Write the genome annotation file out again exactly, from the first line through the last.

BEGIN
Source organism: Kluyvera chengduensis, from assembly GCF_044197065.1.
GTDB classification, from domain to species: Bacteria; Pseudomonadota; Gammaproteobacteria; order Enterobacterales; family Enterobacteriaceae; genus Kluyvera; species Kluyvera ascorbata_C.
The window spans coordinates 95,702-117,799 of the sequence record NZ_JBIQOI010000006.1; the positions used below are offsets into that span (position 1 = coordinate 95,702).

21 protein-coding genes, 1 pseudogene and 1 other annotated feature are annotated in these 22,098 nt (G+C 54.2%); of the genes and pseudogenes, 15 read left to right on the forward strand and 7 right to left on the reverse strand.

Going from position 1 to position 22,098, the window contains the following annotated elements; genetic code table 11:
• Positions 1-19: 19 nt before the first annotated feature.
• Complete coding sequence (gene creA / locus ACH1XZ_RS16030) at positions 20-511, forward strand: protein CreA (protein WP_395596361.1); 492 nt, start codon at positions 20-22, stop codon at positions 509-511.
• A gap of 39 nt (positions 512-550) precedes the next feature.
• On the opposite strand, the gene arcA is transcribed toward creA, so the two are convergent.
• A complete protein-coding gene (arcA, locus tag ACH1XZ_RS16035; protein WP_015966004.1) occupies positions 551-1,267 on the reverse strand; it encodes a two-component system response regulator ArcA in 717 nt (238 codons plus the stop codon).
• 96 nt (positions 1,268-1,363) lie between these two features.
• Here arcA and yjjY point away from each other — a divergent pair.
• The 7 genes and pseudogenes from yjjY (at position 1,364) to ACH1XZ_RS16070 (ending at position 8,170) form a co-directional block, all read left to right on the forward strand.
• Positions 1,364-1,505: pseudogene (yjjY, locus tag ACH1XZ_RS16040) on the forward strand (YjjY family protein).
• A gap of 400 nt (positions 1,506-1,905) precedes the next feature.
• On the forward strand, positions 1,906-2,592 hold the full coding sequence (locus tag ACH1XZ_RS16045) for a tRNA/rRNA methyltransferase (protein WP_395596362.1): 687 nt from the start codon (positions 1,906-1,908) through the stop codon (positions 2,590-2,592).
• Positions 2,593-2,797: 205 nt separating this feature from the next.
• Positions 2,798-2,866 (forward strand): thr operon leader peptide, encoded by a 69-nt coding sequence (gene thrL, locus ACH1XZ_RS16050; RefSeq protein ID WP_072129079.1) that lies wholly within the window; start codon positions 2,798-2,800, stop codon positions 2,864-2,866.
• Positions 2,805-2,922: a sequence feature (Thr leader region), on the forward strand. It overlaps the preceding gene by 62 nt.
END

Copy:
Source organism: Kluyvera chengduensis, from assembly GCF_044197065.1.
GTDB classification, from domain to species: Bacteria; Pseudomonadota; Gammaproteobacteria; order Enterobacterales; family Enterobacteriaceae; genus Kluyvera; species Kluyvera ascorbata_C.
The window spans coordinates 95,702-117,799 of the sequence record NZ_JBIQOI010000006.1; the positions used below are offsets into that span (position 1 = coordinate 95,702).

21 protein-coding genes, 1 pseudogene and 1 other annotated feature are annotated in these 22,098 nt (G+C 54.2%); of the genes and pseudogenes, 15 read left to right on the forward strand and 7 right to left on the reverse strand.

Going from position 1 to position 22,098, the window contains the following annotated elements; genetic code table 11:
• Positions 1-19: 19 nt before the first annotated feature.
• Complete coding sequence (gene creA / locus ACH1XZ_RS16030) at positions 20-511, forward strand: protein CreA (protein WP_395596361.1); 492 nt, start codon at positions 20-22, stop codon at positions 509-511.
• A gap of 39 nt (positions 512-550) precedes the next feature.
• On the opposite strand, the gene arcA is transcribed toward creA, so the two are convergent.
• A complete protein-coding gene (arcA, locus tag ACH1XZ_RS16035; protein WP_015966004.1) occupies positions 551-1,267 on the reverse strand; it encodes a two-component system response regulator ArcA in 717 nt (238 codons plus the stop codon).
• 96 nt (positions 1,268-1,363) lie between these two features.
• Here arcA and yjjY point away from each other — a divergent pair.
• The 7 genes and pseudogenes from yjjY (at position 1,364) to ACH1XZ_RS16070 (ending at position 8,170) form a co-directional block, all read left to right on the forward strand.
• Positions 1,364-1,505: pseudogene (yjjY, locus tag ACH1XZ_RS16040) on the forward strand (YjjY family protein).
• A gap of 400 nt (positions 1,506-1,905) precedes the next feature.
• On the forward strand, positions 1,906-2,592 hold the full coding sequence (locus tag ACH1XZ_RS16045) for a tRNA/rRNA methyltransferase (protein WP_395596362.1): 687 nt from the start codon (positions 1,906-1,908) through the stop codon (positions 2,590-2,592).
• Positions 2,593-2,797: 205 nt separating this feature from the next.
• Positions 2,798-2,866 (forward strand): thr operon leader peptide, encoded by a 69-nt coding sequence (gene thrL, locus ACH1XZ_RS16050; RefSeq protein ID WP_072129079.1) that lies wholly within the window; start codon positions 2,798-2,800, stop codon positions 2,864-2,866.
• Positions 2,805-2,922: a sequence feature (Thr leader region), on the forward strand. It overlaps the preceding gene by 62 nt.